Is there a way to resize the browser window or switch to a different window or tab?
Loadster’s Browser Bots start with a single window with a 1280x720 viewport by default.
This works fine for most sites, but you might need to change it if your responsive site shows and hides key functionality, or displays altogether different elements, for certain screen sizes.
Also, some sites open links in a new tab, or create popup windows in response to a user action. Creating automated tests for such sites requires switching between windows or tabs.
Resizing the browser viewport
Responsive websites adapt to the browser’s size so that they look good and work properly on a variety of devices. The viewport is what we call the section of a browser window where the actual web page content is displayed. Most responsive sites respond to the viewport size rather than the total window or screen size, so the viewport is what we adjust when we need the responsive site to look a certain way.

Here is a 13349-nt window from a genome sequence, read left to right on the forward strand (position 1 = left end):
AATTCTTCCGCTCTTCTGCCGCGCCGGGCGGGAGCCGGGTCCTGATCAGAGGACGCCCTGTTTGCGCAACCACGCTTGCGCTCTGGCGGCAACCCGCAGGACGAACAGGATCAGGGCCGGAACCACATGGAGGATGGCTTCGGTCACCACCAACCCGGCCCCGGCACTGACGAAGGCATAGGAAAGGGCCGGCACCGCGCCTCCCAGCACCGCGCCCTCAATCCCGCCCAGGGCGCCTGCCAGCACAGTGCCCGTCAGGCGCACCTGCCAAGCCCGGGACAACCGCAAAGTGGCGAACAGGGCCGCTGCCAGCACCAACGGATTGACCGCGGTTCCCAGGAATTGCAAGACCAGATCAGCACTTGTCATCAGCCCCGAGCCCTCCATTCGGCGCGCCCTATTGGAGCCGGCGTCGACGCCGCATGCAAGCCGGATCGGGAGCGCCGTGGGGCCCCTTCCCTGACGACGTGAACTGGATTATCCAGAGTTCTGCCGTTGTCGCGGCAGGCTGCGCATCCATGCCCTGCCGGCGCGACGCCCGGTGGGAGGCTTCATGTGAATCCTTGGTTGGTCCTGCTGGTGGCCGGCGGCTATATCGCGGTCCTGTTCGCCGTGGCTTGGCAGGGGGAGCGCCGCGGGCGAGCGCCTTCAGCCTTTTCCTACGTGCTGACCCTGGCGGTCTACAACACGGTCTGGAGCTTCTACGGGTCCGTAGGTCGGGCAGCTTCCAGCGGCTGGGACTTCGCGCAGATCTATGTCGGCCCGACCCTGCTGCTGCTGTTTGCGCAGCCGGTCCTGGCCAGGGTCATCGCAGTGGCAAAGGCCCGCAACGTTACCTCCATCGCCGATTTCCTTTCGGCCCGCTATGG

You can change the size of the Browser Bot’s viewport in a code block by
Once you’ve set the browser’s viewport size, it will remain the same for the remainder of that script iteration, unless you change it again.
Setting the viewport size is only relevant for Browser Bots, and won’t have any effect on Protocol Bots since they don’t have a real browser.
Switching to a different browser window or tab
Your site might open a link in a new browser tab, or it might open a popup window in response to some user action.
If you need to interact with this new window or tab, you’ll need to tell the bot to switch focus to it.
Here’s how to list the windows, get the index of the active window, focus a different window, or close a window in a code block.
// List all of the bot's browser windows/tabs browser.listWindows(); // Open a new browser window/tab and switch to it browser.openWindow(); // Get the bot's currently active browser window/tab browser.getActiveWindow(); // 0, 1, 2... // Focus a different browser window/tab browser.setActiveWindow(0); // the bot's original tab browser.setActiveWindow(1); // the first opened tab browser.setActiveWindow(2); // and so on... // Close a browser window/tab browser.closeWindow(1);
We use “window” and “tab” synonymously – it doesn’t really matter from the script’s perspective whether it’s a window or a tab.